How do you apply biblical love in a difficult relationship? Is it possible to love like Jesus and yet not be codependent in our relationships? I Corinthians 13 talks about agape love which is a selfless, self-sacrificing love.
I Corinthians 13:4-7 Love is patient, love is kind. It does not envy, it does not boast, it is not proud. It does not dishonor others, it is not self-seeking, it is not easily angered, it keeps no record of wrongs. Love does not delight in evil but rejoices with the truth. It always protects, always trusts, always hopes, always perseveres.
Love in a Difficult Relationship
As you apply that kind of love to a difficult relationship, you may get a misconstrued idea of love. You may think you need to protect which could turn into enabling. You may think you need to trust but trusting an untrustworthy person could be dangerous. You may be hoping beyond hope that someone will change when in fact they have given you no indication that they are willing to do so. Instead, you really need to deal with the problem rather than just hoping. Perhaps you are persevering by just tolerating, gritting your teeth and putting up with things that are wrong. It may be actually harder to persevere by making a difficult stand for what is right.
Applying I Corinthians 13
Love is patient and kind. We don’t want to be contentious or condescending to those with whom we are in a difficult relationship. But it does not mean that we continue to tolerate wrong over and over again. Love is not easily angered but there is a point where even God is angered at the sin and the things that people do to cause harm. Love keeps no records of wrongs but this is to prevent us from being bitter, spiteful or from trying to pay people back. It is OK to notice patterns and things that could be going wrong in the relationship. Love doesn’t delight in evil but rejoices in the truth. We can make a stand for righteousness in a relationship.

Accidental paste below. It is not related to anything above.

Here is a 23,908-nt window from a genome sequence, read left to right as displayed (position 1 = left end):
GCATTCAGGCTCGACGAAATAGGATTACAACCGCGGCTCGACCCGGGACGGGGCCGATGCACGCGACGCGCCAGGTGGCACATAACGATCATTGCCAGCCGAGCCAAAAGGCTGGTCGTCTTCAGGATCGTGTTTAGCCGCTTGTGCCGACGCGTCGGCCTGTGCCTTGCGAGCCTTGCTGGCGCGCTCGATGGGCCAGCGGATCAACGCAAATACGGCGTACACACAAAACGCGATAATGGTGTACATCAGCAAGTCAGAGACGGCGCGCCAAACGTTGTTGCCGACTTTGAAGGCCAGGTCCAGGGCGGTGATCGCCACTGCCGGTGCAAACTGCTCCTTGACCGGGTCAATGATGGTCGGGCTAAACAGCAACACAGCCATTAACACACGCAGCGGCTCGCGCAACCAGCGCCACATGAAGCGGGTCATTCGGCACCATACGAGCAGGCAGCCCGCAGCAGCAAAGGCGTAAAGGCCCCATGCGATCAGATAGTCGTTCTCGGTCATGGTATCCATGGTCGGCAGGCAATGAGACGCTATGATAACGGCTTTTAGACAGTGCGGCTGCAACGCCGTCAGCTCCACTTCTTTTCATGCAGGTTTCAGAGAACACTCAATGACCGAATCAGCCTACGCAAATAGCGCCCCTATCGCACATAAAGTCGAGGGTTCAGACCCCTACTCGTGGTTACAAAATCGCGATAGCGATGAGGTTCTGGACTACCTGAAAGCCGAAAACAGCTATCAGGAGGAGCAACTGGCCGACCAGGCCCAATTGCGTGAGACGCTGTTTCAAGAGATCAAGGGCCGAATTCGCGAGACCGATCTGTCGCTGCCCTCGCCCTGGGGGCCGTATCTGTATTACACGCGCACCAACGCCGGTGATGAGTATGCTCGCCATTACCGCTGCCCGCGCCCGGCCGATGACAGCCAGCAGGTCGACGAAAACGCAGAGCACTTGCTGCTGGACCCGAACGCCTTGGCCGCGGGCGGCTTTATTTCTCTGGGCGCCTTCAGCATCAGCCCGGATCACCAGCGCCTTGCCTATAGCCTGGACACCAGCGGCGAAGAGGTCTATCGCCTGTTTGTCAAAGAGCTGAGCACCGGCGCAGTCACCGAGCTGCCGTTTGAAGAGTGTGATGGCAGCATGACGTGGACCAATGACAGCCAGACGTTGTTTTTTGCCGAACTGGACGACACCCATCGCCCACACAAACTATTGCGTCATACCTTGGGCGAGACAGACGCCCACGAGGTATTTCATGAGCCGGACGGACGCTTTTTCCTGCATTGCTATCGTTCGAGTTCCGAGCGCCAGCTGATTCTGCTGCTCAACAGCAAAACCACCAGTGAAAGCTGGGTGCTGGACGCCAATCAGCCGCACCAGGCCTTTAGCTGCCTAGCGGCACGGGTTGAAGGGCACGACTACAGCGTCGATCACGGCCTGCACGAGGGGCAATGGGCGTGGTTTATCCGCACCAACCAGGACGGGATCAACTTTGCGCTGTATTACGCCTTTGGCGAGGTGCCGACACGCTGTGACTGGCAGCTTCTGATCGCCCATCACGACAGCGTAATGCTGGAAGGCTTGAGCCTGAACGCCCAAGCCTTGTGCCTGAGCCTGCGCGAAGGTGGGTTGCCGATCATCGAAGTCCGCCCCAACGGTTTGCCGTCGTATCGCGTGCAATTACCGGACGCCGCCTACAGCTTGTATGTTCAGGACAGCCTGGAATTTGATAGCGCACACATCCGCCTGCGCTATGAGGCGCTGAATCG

The Two Parts of Love
Biblical love is misapplied when it is used to ignore problems, be a doormat and refuse to set boundaries.
Romans 13:10 Love does no wrong to others, so love fulfills the requirements of God’s law.
Love does not harm its neighbor. When we tolerate things that are harmful to the person, the relationship or to ourselves, we are actually doing harm.
Romans 2:4 Don’t you see how wonderfully kind, tolerant, and patient God is with you? Does this mean nothing to you? Can’t you see that his kindness is intended to turn you from your sin?
There is a compassionate toughness of God. God’s kindness leads us to repentance. He is long suffering and compassionate. But, as Galatians 6:7 teaches, he also allows us to reap what we sow. If we sow to good we reap good, but if we sow sin we also reap those consequences. God is patient with us but he does allow to experience consequences. There are two parts of God’s love. He loves us enough to allow us to suffer the consequences of our choices in the hope that we will return to him and make right choices. We can follow the example of God’s love toward us when we are loving the difficult people in our lives.
- Watch the video together or invite someone to summarize the topic.
- What is your initial reaction to this video? Do you disagree with any of it? What jumped out at you?
- Read I Corinthians 13:4-7. Do you think there may be any ways that you have misapplied any of the descriptions of love that are found in this passage? Explain.
- Read Romans 13:10. In what ways could your attempt to love actually be causing harm to others as well as yourself?
- What are some specific ways that you could love biblically but not be a doormat or tolerate others’ sin? Give some examples from your life.
- Have you found yourself trying to prevent someone from experiencing the consequences of their behavior? Explain the situation.
- Explain the compassionate toughness of God.
- How has this video changed your view of biblical love?
- Write a personal action step based on this conversation.